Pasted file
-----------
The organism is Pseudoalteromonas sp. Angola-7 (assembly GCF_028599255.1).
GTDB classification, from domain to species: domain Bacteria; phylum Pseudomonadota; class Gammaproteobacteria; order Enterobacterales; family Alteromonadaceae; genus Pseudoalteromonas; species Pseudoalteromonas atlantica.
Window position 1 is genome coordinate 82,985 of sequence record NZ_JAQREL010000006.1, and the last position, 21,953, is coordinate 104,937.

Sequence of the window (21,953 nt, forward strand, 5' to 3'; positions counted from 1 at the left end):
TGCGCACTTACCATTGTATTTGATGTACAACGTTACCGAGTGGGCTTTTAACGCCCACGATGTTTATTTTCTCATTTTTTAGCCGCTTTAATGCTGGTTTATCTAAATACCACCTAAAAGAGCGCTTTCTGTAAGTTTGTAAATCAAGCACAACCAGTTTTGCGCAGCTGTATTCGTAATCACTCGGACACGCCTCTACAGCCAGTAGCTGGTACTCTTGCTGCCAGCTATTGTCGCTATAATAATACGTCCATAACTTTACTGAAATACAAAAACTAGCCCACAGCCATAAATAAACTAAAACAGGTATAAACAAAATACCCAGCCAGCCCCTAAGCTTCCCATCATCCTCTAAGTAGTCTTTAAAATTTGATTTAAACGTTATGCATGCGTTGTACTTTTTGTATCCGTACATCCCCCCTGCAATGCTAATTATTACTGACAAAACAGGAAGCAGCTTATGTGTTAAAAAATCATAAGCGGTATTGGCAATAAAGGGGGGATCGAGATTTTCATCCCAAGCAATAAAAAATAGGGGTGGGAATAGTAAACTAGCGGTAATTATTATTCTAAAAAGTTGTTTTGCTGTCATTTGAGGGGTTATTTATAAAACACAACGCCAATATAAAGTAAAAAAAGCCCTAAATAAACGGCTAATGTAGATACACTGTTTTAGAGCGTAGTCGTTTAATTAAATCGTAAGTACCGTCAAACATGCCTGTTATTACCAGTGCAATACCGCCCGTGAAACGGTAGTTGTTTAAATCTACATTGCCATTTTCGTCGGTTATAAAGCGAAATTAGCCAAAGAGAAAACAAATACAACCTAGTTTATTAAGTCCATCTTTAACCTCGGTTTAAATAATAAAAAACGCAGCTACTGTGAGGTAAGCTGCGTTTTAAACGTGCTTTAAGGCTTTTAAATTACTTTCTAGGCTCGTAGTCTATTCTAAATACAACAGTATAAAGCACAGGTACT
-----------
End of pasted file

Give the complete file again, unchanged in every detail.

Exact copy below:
The organism is Pseudoalteromonas sp. Angola-7 (assembly GCF_028599255.1).
GTDB classification, from domain to species: domain Bacteria; phylum Pseudomonadota; class Gammaproteobacteria; order Enterobacterales; family Alteromonadaceae; genus Pseudoalteromonas; species Pseudoalteromonas atlantica.
Window position 1 is genome coordinate 82,985 of sequence record NZ_JAQREL010000006.1, and the last position, 21,953, is coordinate 104,937.

Sequence of the window (21,953 nt, forward strand, 5' to 3'; positions counted from 1 at the left end):
TGCGCACTTACCATTGTATTTGATGTACAACGTTACCGAGTGGGCTTTTAACGCCCACGATGTTTATTTTCTCATTTTTTAGCCGCTTTAATGCTGGTTTATCTAAATACCACCTAAAAGAGCGCTTTCTGTAAGTTTGTAAATCAAGCACAACCAGTTTTGCGCAGCTGTATTCGTAATCACTCGGACACGCCTCTACAGCCAGTAGCTGGTACTCTTGCTGCCAGCTATTGTCGCTATAATAATACGTCCATAACTTTACTGAAATACAAAAACTAGCCCACAGCCATAAATAAACTAAAACAGGTATAAACAAAATACCCAGCCAGCCCCTAAGCTTCCCATCATCCTCTAAGTAGTCTTTAAAATTTGATTTAAACGTTATGCATGCGTTGTACTTTTTGTATCCGTACATCCCCCCTGCAATGCTAATTATTACTGACAAAACAGGAAGCAGCTTATGTGTTAAAAAATCATAAGCGGTATTGGCAATAAAGGGGGGATCGAGATTTTCATCCCAAGCAATAAAAAATAGGGGTGGGAATAGTAAACTAGCGGTAATTATTATTCTAAAAAGTTGTTTTGCTGTCATTTGAGGGGTTATTTATAAAACACAACGCCAATATAAAGTAAAAAAAGCCCTAAATAAACGGCTAATGTAGATACACTGTTTTAGAGCGTAGTCGTTTAATTAAATCGTAAGTACCGTCAAACATGCCTGTTATTACCAGTGCAATACCGCCCGTGAAACGGTAGTTGTTTAAATCTACATTGCCATTTTCGTCGGTTATAAAGCGAAATTAGCCAAAGAGAAAACAAATACAACCTAGTTTATTAAGTCCATCTTTAACCTCGGTTTAAATAATAAAAAACGCAGCTACTGTGAGGTAAGCTGCGTTTTAAACGTGCTTTAAGGCTTTTAAATTACTTTCTAGGCTCGTAGTCTATTCTAAATACAACAGTATAAAGCACAGGTACT